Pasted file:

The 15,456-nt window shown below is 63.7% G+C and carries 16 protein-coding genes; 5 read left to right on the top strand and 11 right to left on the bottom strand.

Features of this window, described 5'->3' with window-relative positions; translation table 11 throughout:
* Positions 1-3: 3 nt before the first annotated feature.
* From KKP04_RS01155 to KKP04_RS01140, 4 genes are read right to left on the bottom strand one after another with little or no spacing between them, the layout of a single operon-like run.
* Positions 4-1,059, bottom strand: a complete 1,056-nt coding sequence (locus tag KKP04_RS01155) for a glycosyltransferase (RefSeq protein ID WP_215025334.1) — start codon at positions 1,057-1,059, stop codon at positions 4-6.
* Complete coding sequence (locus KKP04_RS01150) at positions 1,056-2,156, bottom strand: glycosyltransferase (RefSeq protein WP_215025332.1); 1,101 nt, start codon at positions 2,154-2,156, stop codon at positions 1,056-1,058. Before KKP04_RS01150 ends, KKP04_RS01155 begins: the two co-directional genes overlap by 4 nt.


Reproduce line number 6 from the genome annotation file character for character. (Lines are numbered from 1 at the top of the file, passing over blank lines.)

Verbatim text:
* Complete coding sequence (locus KKP04_RS01150) at positions 1,056-2,156, bottom strand: glycosyltransferase (RefSeq protein WP_215025332.1); 1,101 nt, start codon at positions 2,154-2,156, stop codon at positions 1,056-1,058. Before KKP04_RS01150 ends, KKP04_RS01155 begins: the two co-directional genes overlap by 4 nt.